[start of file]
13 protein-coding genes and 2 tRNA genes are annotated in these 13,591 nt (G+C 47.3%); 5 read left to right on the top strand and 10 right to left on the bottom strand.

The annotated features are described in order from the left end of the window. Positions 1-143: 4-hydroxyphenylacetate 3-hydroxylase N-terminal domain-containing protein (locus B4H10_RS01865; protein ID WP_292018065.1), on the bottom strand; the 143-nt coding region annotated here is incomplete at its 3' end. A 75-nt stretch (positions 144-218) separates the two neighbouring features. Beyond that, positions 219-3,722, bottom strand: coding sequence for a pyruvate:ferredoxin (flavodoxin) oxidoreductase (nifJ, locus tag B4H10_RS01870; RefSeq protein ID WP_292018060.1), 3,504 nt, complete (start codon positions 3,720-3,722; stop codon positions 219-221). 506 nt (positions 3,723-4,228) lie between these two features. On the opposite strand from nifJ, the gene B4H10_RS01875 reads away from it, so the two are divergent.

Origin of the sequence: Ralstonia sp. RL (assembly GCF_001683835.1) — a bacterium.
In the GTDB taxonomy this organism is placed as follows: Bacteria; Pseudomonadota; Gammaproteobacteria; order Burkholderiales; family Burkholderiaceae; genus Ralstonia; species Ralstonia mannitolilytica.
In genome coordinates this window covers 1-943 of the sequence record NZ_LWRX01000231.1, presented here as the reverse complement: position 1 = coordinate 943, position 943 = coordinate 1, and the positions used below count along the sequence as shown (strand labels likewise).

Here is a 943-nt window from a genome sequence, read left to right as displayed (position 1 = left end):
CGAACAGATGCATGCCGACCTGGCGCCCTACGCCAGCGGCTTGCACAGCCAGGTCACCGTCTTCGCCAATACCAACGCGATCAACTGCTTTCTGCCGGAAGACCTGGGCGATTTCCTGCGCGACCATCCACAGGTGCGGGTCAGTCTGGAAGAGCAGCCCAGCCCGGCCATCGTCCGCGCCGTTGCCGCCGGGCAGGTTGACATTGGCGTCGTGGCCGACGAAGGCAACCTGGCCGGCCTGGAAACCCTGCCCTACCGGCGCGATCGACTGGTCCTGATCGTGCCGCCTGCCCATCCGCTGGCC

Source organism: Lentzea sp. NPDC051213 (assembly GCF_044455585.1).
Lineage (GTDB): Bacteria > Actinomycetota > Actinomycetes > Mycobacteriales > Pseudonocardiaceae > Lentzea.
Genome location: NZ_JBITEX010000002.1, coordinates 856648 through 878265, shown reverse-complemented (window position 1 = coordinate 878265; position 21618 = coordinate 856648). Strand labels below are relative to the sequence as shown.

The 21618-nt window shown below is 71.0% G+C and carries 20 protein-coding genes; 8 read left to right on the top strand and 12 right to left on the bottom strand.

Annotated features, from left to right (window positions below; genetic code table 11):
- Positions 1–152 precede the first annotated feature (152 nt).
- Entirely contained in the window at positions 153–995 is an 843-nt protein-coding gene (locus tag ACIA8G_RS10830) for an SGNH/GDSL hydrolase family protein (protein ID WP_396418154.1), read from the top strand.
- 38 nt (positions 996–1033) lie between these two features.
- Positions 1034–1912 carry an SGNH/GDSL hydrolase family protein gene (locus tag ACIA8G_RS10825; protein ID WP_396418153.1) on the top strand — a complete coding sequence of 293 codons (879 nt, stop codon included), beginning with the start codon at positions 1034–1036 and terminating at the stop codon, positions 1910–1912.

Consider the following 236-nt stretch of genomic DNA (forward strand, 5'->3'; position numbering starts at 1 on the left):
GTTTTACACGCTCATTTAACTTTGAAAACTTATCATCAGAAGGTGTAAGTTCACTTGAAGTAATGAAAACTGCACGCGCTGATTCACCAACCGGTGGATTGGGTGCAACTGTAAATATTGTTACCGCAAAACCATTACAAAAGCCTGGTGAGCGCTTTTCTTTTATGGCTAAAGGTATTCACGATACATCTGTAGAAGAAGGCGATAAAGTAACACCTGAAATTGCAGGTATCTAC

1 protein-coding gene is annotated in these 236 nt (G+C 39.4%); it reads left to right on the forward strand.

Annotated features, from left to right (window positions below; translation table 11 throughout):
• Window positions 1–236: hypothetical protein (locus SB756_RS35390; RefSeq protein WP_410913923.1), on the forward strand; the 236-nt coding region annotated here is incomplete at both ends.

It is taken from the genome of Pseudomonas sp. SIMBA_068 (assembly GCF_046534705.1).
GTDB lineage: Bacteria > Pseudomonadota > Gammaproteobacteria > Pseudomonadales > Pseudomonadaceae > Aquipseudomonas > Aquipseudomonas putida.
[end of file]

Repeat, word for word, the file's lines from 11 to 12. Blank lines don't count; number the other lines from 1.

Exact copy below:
The 21618-nt window shown below is 71.0% G+C and carries 20 protein-coding genes; 8 read left to right on the top strand and 12 right to left on the bottom strand.

Annotated features, from left to right (window positions below; genetic code table 11):